Melissa S. May 12, 2020
I adore these cookies. I make them every Christmas, and they are perfect! Roll them thin, and they get crispy in the oven. Roll them thicker, and they stay soft and rich. I roll the dough between sheets of parchment then put them in the freezer for at least half an hour. I find the dough does best to cut out cookies if it's allowed to warm up for 3-5 minutes after coming out the freezer, depending on the thickness.
Kathryn December 20, 2018
I wanted something that was closer to a soft chewy vanilla sugar cookie. These are more like hard crisp shortbread cookies. A better baker than me could probably easily tell that from the ingredient list. Overall I thought the raw dough was 10/10 and the baked cookies were maybe 6/10. The flavor is there, the texture isn't my personal preference.
ellen March 5, 2017
These look fantastic- you can't go wrong w Dorie! I saw a great tip recently about retaining perfect shapes for cut-out cookies. Once you transfer the rolled dough between parchment to your baking sheet & chill it, remove the top parchment & cut out your 12 shapes spaced evenly- then peel off the scrap dough (it will be a lot) leaving your cookies undisturbed on the bottom parchment ready to bake!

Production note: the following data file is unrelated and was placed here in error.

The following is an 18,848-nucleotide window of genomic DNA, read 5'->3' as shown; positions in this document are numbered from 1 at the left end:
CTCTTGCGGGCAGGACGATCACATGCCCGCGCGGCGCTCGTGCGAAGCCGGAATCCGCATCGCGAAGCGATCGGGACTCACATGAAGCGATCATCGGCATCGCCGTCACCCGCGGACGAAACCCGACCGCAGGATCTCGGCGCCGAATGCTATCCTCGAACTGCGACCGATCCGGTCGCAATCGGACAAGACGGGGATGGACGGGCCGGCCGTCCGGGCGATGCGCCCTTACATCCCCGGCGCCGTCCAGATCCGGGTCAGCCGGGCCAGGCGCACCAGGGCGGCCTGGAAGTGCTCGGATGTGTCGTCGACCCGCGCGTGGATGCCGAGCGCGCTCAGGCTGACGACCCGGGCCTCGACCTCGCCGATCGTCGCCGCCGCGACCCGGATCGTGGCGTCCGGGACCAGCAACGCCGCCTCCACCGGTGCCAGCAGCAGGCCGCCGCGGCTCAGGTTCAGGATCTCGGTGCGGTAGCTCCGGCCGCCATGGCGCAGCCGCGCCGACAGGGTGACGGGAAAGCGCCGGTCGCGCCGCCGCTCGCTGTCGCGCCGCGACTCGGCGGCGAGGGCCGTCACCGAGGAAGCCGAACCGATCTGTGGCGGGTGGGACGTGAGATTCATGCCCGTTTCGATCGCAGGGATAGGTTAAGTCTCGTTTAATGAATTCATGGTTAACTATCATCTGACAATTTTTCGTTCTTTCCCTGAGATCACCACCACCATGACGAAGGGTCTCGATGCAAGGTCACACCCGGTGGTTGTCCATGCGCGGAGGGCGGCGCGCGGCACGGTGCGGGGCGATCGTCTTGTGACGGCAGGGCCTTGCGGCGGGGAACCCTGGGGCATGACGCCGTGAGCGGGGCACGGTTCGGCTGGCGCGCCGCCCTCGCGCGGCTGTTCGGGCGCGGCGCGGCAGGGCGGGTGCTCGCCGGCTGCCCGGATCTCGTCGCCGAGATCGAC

Sarah M. December 25, 2016
These were delicious - buttery, crunchy and simple. Just a note on the cooking time: my cookies were overcooked in just 15 minutes (maybe I rolled them too thin?). Just beware, and start checking around the 12-15 minute mark
Beth100 December 22, 2016
I used this dough to make the vanilla polkadots with Swedish pearl sugar, and they were just delicious! Be sure to use the best butter you can lay your hands on, the flavor really shines through.
Emily C. December 13, 2016
Angela December 9, 2016
I have collected 3 or 4 egg whites (from large eggs) because I needed the yolks for another recipe last week (vanillekipferl from Classic German Baking!). Any ideas on how to measure out 2 egg whites from storage? Weight?
jlbriggs December 15, 2016
Hi. The weight of one large egg white is 35 grams or 1 1/4 oz. according to the King Arthur ingredient weight chart